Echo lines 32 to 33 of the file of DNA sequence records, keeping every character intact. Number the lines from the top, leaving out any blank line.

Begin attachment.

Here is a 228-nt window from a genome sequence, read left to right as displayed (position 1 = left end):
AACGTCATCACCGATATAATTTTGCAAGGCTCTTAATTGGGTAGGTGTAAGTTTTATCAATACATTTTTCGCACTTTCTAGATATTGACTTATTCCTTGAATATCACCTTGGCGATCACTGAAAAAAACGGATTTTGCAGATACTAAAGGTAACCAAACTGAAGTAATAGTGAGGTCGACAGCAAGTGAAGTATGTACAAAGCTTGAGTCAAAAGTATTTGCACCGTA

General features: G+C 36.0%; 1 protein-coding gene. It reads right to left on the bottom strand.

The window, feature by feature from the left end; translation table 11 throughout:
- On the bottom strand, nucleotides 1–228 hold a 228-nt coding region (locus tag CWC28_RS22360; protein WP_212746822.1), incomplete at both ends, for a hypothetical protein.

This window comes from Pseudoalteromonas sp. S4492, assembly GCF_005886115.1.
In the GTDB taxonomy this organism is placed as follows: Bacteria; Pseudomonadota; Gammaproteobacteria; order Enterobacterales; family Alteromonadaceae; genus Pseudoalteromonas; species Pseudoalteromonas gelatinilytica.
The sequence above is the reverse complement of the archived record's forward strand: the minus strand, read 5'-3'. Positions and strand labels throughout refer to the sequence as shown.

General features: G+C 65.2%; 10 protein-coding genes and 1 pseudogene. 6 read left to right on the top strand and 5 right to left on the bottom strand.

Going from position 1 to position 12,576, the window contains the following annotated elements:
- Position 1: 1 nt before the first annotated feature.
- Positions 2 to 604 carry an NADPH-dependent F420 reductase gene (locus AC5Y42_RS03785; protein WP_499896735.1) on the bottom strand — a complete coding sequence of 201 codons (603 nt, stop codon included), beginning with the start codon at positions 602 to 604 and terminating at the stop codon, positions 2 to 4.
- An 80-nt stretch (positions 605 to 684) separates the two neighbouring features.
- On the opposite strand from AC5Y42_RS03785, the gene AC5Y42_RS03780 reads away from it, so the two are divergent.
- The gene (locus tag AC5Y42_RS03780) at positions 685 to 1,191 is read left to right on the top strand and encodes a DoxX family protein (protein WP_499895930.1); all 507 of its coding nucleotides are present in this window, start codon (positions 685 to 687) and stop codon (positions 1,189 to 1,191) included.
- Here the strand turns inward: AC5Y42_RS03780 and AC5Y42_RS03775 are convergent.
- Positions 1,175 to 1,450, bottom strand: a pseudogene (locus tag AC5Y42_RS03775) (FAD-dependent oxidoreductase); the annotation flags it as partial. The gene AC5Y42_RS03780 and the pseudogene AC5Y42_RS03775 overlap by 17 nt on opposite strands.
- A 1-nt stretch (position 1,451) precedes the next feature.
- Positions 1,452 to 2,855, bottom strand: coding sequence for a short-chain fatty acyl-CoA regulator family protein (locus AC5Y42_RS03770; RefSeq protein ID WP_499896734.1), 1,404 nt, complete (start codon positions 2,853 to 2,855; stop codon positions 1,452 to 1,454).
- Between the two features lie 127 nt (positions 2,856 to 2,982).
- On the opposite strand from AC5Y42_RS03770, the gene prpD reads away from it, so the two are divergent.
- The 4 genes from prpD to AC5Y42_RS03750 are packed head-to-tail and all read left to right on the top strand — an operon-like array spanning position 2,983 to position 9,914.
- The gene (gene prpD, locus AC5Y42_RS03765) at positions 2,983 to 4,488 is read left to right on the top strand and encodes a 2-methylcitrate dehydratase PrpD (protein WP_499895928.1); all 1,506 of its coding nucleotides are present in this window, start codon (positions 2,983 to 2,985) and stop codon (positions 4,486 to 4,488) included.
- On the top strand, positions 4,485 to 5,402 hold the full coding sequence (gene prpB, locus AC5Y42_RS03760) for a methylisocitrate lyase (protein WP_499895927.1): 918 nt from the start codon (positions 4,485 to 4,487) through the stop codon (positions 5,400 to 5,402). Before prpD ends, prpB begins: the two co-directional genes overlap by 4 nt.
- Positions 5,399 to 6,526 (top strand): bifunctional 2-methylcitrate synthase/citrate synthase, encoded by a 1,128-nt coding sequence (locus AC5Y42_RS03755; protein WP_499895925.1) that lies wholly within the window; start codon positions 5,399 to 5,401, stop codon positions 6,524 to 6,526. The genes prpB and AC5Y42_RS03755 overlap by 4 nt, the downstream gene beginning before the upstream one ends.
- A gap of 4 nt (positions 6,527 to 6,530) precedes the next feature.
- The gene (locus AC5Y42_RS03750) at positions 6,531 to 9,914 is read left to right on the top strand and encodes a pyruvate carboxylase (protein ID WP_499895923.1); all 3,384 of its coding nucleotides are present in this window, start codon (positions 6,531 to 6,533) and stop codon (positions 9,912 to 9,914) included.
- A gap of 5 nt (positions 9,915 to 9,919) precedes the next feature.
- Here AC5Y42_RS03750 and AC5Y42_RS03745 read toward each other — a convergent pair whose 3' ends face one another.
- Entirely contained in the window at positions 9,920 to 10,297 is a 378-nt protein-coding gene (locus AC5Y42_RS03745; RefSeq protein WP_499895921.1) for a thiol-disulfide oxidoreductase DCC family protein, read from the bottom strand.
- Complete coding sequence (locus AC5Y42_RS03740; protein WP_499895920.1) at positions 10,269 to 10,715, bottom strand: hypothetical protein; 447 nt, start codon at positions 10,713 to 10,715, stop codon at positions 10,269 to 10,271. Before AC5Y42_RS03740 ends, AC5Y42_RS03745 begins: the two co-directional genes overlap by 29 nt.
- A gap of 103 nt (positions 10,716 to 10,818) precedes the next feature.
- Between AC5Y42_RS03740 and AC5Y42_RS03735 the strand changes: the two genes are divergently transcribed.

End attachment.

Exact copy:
- A gap of 103 nt (positions 10,716 to 10,818) precedes the next feature.
- Between AC5Y42_RS03740 and AC5Y42_RS03735 the strand changes: the two genes are divergently transcribed.